Reading List: Go Hack Yourselves.
Darlings, it’s the last weekend before the U.S. midterm elections, which means you’ll need a great deal of reading to do while on phone bank breaks. And btw, unless you’re sawing off your own arm, I hope you’ll be voting on Tuesday, or have already voted.
To the reading!
Max Boot, Vote against all Republicans. Every single one. (The Washington Post) - Coming in with the hottest of takes, the former Republican Boot doesn’t pull any punches about this Tuesday’s elections.
Claire Stapleton, Tanuja Gupta, Meredith Whittaker, Celie O'Neil-Hart, Stephanie Parker, Erica Anderson, and Amr Gaber, We’re the Organizers of the Google Walkout. Here Are Our Demands (The Cut) - Yesterday, workers around the globe walked out of their Google offices to demand an end to forced arbitration and pay inequity, as well as better sexual harassment policy transparency and the addition of an employee representative to the company’s board. You should hear it from the organizers.
And FWIW, WIRED journo Nitasha Tiku captured the best Google walkout sign of all time yesterday at the SF protest:
Mike Powell, Meditation in the Time of Disruption (The Ringer) - I’m relatively new to the world of meditation, mindfulness, and anything that forces me to look my own neuroses dead in the face and say “not today, Satan!” But I can tell you that in the past three and a half years, training myself to sit with my own brain has made my life easier to manage and more enjoyable. While I’ve used some of the apps detailed in this article, I’ve found that the best work comes from sitting in an IRL space with other like-minded stress balls, whether that be in yoga or a meditation class. Powell takes a look at the tension between the old school and the new in the race for your meditative attention.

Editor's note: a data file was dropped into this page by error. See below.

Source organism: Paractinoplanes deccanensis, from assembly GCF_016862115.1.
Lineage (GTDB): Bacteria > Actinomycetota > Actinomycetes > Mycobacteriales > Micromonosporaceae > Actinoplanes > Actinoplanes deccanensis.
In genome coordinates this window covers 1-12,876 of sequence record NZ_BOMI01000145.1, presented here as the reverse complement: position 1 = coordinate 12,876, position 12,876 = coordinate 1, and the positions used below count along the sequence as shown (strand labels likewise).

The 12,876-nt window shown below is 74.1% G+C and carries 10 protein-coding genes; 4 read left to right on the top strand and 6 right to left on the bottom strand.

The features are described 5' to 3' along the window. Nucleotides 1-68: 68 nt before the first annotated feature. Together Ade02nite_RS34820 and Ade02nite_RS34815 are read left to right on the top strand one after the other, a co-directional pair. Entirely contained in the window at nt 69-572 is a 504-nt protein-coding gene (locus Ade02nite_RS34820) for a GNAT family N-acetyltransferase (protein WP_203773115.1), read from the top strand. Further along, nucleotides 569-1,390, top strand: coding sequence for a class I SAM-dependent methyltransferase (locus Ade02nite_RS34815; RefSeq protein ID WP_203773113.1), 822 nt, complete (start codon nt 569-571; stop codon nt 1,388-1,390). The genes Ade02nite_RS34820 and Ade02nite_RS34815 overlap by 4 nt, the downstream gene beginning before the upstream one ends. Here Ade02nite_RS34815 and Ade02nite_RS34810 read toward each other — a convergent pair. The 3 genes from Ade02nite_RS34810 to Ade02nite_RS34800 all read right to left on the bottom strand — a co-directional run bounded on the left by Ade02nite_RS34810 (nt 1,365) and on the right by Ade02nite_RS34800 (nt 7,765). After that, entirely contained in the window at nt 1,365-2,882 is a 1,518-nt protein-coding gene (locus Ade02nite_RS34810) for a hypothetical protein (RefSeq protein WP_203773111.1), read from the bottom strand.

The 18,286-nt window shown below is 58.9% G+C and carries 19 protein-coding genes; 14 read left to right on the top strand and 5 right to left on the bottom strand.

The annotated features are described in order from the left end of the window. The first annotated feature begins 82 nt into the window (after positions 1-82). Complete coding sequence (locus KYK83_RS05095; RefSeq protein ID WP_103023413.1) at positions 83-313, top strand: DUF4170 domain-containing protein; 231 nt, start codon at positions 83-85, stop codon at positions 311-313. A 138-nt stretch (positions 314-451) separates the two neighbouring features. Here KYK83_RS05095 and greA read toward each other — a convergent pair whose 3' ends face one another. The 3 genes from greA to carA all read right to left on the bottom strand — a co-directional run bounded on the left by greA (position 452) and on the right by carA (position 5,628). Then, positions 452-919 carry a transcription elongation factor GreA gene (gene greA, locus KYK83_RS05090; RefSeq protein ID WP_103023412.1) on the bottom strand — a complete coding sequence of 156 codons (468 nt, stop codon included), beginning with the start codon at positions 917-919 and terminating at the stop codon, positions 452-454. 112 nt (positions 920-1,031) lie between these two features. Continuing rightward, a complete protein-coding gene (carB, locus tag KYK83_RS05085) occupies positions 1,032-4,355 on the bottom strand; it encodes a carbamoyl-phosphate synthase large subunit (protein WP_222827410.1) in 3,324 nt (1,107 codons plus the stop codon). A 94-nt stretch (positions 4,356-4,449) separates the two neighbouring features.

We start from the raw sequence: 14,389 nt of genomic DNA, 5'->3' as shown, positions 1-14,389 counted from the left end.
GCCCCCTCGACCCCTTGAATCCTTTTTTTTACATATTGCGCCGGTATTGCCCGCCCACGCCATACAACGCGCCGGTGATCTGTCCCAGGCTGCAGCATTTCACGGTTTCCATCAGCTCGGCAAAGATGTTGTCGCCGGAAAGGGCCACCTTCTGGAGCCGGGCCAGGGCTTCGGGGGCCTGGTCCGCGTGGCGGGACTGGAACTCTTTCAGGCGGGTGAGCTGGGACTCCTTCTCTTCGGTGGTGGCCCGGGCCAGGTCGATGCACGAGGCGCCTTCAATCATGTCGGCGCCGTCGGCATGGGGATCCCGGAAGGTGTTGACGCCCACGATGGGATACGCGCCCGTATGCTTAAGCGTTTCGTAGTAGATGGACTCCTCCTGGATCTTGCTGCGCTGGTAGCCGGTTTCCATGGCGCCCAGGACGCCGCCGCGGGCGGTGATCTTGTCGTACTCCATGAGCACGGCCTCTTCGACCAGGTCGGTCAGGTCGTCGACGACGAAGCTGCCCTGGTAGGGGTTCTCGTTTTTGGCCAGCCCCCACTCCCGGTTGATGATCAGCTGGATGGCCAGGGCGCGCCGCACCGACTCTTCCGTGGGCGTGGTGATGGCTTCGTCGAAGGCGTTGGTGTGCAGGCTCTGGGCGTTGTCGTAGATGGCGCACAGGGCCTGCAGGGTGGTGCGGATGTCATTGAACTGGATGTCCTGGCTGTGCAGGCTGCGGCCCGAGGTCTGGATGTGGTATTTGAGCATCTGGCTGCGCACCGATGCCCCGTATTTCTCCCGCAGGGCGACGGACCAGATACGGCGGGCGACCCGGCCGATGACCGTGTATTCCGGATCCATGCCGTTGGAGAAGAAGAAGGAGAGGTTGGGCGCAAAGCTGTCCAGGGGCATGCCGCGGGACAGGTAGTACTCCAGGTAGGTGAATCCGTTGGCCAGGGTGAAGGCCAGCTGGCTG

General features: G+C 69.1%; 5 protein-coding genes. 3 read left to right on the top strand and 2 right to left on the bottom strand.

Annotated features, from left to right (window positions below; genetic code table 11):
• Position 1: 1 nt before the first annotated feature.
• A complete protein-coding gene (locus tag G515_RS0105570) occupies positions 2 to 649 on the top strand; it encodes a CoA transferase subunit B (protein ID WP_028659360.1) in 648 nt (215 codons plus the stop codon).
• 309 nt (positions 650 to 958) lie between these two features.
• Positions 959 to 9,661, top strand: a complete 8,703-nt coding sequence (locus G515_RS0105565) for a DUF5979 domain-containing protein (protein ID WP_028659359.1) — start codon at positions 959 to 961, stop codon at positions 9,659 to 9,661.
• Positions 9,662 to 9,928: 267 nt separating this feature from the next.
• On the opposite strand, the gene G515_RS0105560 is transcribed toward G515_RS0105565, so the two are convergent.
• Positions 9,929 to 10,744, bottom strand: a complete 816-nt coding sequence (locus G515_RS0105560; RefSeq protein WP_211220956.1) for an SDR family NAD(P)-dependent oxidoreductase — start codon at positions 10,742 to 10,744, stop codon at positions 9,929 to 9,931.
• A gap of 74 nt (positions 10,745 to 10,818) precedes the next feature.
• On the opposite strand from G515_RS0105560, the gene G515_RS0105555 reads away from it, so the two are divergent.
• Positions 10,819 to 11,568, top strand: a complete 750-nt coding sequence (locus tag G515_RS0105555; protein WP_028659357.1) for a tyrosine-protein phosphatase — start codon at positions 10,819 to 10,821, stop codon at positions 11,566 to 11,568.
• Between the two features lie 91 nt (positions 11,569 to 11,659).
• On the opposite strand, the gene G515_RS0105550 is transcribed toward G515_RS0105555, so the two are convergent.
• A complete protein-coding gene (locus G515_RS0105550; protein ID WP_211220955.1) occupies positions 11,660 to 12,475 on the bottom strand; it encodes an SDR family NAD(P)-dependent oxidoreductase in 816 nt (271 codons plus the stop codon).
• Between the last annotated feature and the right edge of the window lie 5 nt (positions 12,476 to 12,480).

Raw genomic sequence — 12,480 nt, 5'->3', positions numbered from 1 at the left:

Amanda Mull, The Harder, Better, Faster, Stronger Language of Dieting (The Atlantic) - And speaking of old practices in a new pocket computer form, Mull dives into the world of app-based personal “self-optimization”, or as we used to refer to it whilst attempting to fit into the tiniest of costumes for the stage, dieting. She examines the hyper masculine marketing of diets to men, how “the growing popularity of the size-acceptance movement, and dieter fatigue” have led to a decrease in diets followed, and how the “fastidious attention to detail when it comes to calories and macronutrients” in food trackers bolsters anorexic activity.
Clayton Schuster, 'American History X' Premiered 20 Years Ago, But It's More Relevant Than Ever (Vice) - As Heidi Beirich, director of the Intelligence Project at the Southern Poverty Law Centerm, is quoted in the piece: “I don’t think anyone watching American History X in the nineties thought its white supremacist characters would ever become mainstream.” And considering that the Trump administration recently ended programs designed to counter violent extremism by funding organizations like Life After Hate, this cultural history is painfully relevant.
I love you all. Be kind to each other.